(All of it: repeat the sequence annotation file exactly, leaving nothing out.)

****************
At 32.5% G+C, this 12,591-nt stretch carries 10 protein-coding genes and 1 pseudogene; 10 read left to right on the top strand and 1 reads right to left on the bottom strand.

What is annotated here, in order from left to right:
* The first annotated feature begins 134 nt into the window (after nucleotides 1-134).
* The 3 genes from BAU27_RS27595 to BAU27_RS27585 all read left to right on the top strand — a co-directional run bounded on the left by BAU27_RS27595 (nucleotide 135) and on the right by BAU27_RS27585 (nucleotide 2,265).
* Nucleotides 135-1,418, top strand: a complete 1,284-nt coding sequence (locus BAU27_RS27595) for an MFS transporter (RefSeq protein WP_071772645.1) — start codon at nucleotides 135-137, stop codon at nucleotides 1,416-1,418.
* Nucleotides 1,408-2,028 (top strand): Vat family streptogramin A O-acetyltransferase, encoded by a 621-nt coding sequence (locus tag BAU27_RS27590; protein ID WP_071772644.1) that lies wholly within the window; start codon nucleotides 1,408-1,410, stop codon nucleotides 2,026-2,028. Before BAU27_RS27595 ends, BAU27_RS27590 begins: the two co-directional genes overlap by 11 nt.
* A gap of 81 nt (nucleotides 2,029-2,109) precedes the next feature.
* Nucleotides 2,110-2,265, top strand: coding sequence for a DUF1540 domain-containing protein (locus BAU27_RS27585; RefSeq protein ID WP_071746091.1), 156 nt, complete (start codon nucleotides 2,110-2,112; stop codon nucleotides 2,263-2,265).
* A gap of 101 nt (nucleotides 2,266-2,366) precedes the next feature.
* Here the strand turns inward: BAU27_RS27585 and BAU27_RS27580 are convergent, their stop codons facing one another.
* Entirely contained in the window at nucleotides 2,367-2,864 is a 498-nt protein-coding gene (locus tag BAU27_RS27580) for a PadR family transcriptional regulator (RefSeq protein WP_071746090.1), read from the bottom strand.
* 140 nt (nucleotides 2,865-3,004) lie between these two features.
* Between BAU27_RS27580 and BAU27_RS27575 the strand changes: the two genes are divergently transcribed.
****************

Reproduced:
At 32.5% G+C, this 12,591-nt stretch carries 10 protein-coding genes and 1 pseudogene; 10 read left to right on the top strand and 1 reads right to left on the bottom strand.

What is annotated here, in order from left to right:
* The first annotated feature begins 134 nt into the window (after nucleotides 1-134).
* The 3 genes from BAU27_RS27595 to BAU27_RS27585 all read left to right on the top strand — a co-directional run bounded on the left by BAU27_RS27595 (nucleotide 135) and on the right by BAU27_RS27585 (nucleotide 2,265).
* Nucleotides 135-1,418, top strand: a complete 1,284-nt coding sequence (locus BAU27_RS27595) for an MFS transporter (RefSeq protein WP_071772645.1) — start codon at nucleotides 135-137, stop codon at nucleotides 1,416-1,418.
* Nucleotides 1,408-2,028 (top strand): Vat family streptogramin A O-acetyltransferase, encoded by a 621-nt coding sequence (locus tag BAU27_RS27590; protein ID WP_071772644.1) that lies wholly within the window; start codon nucleotides 1,408-1,410, stop codon nucleotides 2,026-2,028. Before BAU27_RS27595 ends, BAU27_RS27590 begins: the two co-directional genes overlap by 11 nt.
* A gap of 81 nt (nucleotides 2,029-2,109) precedes the next feature.
* Nucleotides 2,110-2,265, top strand: coding sequence for a DUF1540 domain-containing protein (locus BAU27_RS27585; RefSeq protein ID WP_071746091.1), 156 nt, complete (start codon nucleotides 2,110-2,112; stop codon nucleotides 2,263-2,265).
* A gap of 101 nt (nucleotides 2,266-2,366) precedes the next feature.
* Here the strand turns inward: BAU27_RS27585 and BAU27_RS27580 are convergent, their stop codons facing one another.
* Entirely contained in the window at nucleotides 2,367-2,864 is a 498-nt protein-coding gene (locus tag BAU27_RS27580) for a PadR family transcriptional regulator (RefSeq protein WP_071746090.1), read from the bottom strand.
* 140 nt (nucleotides 2,865-3,004) lie between these two features.
* Between BAU27_RS27580 and BAU27_RS27575 the strand changes: the two genes are divergently transcribed.